(5) are your concerned with people that would sell an infringing product in that particular country or you just concerned about them making the infringing product and importing it to the US? You need to understand that a US trademark registration can be used to prevent imported goods from being sold. Likewise, you need to understand that a US patent grants you exclusive rights to make, use, sell, offer to sell, import or offer to import a product that incorporates the invention IN THE US. This means that if someone makes a product in China that infringes your patent, you can do nothing. But if they try to import it into the US, you have grounds to file suit.

(6) can you police the market – is infringement discoverable?
This is an interesting question and not many consider it. Gaining a trademark registration or a patent on an invention is one thing. However, to enforce the trademark or patent is quite another. I describe a trademark or patent as being similar to locks on your doors and windows or a fence in your yard. Good citizens will honor it. However, bad people will not. For this latter class of people, you can’t just call the police, you have to file a suit to enforce your patent. However, the main question is can you identify if someone is actually infringing your trademark or patent? In some cases it may be easy. However, if the technology is such that it is hidden, deeply embedded in a product, or is actually performed behind closed doors and never in the open (such as a process for making or doing something), even if you have a patent you may not be able to identify infringers. This by the way, is also a question I ask even with regards to filing in the US. If you can’t identify an infringer, is the patent necessary (albeit in many situations it is as a patent by itself can add value to your company as an asset?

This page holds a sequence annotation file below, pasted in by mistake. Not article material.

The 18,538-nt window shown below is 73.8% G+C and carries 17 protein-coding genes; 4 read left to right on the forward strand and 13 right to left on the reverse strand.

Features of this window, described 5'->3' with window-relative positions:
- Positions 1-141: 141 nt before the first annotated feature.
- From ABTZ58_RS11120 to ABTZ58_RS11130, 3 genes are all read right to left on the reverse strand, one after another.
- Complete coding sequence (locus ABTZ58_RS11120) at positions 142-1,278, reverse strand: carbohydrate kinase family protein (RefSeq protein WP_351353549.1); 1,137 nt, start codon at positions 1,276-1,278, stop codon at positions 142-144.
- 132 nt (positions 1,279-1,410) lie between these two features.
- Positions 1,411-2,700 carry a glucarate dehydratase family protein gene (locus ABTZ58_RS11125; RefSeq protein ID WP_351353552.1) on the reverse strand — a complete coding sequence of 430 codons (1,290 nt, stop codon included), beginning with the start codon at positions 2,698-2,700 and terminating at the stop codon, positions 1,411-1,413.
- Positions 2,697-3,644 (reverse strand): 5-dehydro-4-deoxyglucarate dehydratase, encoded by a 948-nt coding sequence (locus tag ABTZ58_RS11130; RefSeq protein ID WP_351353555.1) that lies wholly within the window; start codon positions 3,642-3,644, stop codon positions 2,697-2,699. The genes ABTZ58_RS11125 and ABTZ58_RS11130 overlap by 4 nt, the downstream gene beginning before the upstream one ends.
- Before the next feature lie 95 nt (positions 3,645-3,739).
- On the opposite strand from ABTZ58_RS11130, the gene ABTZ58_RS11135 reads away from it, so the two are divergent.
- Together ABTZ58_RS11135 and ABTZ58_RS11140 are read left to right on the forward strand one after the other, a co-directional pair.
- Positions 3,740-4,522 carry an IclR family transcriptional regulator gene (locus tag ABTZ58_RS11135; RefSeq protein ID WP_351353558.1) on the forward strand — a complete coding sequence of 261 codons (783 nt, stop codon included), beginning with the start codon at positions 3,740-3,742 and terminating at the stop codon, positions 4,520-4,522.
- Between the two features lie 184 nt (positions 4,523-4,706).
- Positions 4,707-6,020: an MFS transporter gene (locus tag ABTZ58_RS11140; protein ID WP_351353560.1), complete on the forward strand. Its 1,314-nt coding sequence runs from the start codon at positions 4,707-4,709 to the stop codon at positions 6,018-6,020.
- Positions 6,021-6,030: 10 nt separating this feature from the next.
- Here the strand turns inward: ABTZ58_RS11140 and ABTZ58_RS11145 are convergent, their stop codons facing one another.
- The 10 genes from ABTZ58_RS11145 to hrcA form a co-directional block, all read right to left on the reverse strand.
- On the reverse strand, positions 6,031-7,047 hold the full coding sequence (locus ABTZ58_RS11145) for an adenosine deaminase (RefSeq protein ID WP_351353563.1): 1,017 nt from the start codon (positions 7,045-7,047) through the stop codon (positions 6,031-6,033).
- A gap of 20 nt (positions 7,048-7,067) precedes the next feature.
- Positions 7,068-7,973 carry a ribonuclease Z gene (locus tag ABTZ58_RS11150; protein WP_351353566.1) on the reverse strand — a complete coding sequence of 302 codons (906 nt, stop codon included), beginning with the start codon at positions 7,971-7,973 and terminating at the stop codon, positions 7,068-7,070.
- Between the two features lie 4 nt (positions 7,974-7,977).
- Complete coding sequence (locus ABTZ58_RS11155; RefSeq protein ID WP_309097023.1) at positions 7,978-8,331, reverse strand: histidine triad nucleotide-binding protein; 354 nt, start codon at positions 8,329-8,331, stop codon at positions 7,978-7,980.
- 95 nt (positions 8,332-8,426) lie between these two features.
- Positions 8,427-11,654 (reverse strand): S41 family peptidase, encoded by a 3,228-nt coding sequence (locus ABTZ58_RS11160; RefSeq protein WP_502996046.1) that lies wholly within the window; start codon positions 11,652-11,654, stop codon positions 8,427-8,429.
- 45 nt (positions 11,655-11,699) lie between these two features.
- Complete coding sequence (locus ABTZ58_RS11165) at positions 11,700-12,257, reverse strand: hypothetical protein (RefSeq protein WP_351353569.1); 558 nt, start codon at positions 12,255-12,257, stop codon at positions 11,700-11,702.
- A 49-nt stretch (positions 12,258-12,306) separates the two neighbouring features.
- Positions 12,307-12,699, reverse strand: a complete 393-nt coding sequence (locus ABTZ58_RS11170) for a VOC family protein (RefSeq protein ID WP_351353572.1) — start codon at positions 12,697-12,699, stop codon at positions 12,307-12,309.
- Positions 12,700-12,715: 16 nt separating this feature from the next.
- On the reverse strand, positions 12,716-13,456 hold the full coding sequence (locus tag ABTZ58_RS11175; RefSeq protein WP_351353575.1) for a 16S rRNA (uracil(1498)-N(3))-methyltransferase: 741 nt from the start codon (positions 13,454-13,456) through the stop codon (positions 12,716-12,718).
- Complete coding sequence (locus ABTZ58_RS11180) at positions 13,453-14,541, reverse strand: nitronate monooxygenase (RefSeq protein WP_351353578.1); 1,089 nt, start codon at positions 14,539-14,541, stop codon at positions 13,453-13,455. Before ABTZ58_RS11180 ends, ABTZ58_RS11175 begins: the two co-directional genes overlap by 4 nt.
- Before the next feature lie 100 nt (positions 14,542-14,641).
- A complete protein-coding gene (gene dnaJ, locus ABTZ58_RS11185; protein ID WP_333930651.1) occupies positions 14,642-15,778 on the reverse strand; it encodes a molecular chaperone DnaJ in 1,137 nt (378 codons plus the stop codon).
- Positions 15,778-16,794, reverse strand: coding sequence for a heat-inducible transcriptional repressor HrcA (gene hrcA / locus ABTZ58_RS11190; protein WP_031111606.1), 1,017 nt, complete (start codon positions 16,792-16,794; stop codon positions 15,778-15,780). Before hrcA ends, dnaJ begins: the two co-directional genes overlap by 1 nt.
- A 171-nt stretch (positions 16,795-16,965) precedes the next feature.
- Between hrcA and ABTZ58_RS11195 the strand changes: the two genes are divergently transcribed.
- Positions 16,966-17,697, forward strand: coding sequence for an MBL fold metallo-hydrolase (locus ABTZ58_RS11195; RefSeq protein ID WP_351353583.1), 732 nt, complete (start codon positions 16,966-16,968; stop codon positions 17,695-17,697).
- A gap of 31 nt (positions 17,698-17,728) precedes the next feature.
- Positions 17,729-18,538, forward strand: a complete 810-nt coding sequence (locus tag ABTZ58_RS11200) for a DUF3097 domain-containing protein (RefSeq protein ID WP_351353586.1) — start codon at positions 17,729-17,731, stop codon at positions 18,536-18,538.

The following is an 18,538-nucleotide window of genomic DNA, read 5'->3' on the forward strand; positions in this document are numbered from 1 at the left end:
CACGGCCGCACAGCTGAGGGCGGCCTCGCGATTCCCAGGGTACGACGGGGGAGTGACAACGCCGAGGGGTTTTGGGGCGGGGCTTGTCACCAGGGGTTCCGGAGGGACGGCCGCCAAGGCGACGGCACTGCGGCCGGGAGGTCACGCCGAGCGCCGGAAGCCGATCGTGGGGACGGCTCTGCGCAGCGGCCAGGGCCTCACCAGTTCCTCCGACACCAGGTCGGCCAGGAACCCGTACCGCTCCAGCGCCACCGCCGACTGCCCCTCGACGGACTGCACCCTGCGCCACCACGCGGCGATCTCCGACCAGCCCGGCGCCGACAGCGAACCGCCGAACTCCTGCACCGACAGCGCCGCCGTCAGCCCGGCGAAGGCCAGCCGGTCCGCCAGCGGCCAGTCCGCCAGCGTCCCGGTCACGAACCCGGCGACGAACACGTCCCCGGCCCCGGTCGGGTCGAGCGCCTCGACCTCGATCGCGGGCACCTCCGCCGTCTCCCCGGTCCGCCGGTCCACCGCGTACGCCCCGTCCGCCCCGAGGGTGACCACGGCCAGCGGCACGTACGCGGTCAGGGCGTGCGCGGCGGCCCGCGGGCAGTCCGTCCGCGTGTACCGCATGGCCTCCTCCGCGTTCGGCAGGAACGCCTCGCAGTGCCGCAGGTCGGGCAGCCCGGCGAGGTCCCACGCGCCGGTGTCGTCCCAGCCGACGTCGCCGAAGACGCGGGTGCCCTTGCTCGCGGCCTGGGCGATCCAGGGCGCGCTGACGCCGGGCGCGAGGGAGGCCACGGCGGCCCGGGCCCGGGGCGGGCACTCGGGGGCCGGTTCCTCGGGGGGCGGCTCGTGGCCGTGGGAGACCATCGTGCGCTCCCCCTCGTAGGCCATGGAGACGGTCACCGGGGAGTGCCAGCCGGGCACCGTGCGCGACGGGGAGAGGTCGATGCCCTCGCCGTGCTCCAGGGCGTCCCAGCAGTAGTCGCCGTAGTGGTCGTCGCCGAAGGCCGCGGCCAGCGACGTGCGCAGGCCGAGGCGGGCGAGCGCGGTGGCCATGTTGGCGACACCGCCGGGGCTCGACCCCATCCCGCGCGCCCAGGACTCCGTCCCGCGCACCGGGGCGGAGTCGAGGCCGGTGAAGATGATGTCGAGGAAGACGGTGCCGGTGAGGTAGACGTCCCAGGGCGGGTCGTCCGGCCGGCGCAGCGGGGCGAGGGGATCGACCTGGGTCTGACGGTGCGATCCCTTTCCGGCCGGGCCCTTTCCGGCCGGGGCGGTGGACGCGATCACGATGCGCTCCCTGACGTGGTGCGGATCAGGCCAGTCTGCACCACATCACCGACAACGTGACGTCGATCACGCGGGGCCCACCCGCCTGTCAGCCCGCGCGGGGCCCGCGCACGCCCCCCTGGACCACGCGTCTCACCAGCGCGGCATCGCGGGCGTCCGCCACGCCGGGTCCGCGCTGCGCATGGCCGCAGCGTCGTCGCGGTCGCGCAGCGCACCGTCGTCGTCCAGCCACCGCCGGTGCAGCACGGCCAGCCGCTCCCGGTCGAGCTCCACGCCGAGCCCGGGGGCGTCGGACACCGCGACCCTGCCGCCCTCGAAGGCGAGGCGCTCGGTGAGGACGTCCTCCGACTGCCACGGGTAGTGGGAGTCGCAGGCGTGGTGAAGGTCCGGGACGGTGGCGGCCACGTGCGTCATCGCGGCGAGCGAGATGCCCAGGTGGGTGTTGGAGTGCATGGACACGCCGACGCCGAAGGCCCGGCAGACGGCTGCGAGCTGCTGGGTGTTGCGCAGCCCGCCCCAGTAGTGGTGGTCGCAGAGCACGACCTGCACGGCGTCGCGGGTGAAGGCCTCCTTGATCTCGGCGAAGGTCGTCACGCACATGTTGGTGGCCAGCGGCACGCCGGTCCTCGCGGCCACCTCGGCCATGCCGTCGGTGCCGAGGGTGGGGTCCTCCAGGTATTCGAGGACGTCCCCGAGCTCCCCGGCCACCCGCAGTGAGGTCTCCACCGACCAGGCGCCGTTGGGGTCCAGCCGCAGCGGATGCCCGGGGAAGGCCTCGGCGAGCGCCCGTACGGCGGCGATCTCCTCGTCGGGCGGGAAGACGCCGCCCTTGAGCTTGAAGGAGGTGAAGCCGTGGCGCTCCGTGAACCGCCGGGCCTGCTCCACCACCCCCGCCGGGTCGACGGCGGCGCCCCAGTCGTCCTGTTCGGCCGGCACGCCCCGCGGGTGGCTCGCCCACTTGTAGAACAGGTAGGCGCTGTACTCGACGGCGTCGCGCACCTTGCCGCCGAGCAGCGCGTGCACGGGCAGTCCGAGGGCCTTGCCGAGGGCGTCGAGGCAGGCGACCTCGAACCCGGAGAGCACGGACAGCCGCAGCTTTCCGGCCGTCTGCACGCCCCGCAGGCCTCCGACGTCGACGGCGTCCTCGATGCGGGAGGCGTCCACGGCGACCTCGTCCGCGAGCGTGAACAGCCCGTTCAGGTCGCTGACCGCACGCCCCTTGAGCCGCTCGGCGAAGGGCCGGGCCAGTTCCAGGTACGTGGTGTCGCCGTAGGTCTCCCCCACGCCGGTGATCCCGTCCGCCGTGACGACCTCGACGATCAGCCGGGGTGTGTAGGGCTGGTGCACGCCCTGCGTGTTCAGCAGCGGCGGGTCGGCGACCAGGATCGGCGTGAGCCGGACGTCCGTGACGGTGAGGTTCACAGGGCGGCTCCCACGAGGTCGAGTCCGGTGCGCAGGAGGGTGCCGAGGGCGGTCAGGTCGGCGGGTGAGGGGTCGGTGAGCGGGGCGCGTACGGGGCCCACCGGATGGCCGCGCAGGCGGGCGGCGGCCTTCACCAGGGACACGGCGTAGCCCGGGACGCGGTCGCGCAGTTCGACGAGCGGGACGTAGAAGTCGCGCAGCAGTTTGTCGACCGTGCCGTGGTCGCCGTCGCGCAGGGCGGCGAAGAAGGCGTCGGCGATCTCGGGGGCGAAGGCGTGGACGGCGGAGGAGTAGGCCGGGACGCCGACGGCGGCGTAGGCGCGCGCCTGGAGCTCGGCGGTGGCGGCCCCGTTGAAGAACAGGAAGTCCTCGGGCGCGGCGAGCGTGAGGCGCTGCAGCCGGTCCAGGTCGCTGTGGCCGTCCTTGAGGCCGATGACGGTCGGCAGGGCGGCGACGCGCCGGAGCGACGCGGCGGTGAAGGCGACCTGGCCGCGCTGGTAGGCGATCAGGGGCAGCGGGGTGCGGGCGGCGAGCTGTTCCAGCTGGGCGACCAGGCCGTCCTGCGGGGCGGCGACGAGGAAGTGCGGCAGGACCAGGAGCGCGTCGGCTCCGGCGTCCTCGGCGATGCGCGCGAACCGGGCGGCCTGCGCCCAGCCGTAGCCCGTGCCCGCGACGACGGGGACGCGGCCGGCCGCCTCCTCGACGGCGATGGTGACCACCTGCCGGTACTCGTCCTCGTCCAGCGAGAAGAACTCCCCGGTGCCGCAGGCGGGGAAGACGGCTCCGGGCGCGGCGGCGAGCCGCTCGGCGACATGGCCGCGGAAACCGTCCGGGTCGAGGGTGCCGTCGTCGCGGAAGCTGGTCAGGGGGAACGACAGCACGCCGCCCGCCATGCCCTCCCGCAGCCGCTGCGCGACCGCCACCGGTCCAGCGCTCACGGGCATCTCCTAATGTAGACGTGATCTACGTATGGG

(7) One more thing on trademarks. If you want to file in a foreign country, you need to make sure you determine if the litteral elements of your mark have a negative meaning in the native language of that country. There are some funny stories out there about situations that went unchecked.

Conclusion The cost for filing a foreign trademark ranges between $1000-2000 and a foreign patent application ranges from $2000 to $10,000+. Then there are usually annual cost that are also associated with the application as well as attorney fees to get the application to issue as a patent. This is a business decision that must be looked at from several angles. Foreign protection can be an absolute necessity in some circumstances but in others, it just does not make financial sense.

Gregory Scott Smith

Gregory is an intellectual property attorney and entrepreneur. He is the co-founder of ThatMark LLC, an online tool at thatmark.net to assist you in filing trademark and copyright applications and trademark renewals. He co-authored three Pocket Idiot Guides for Patents, Trademarks and Copyrights. Gregory has a masters in engineering with 13 years of industry experience, as well as a Juris Doctorate and 20 years of being a practicing attorney. You can learn more about him and his firm at www.srtslaw.com.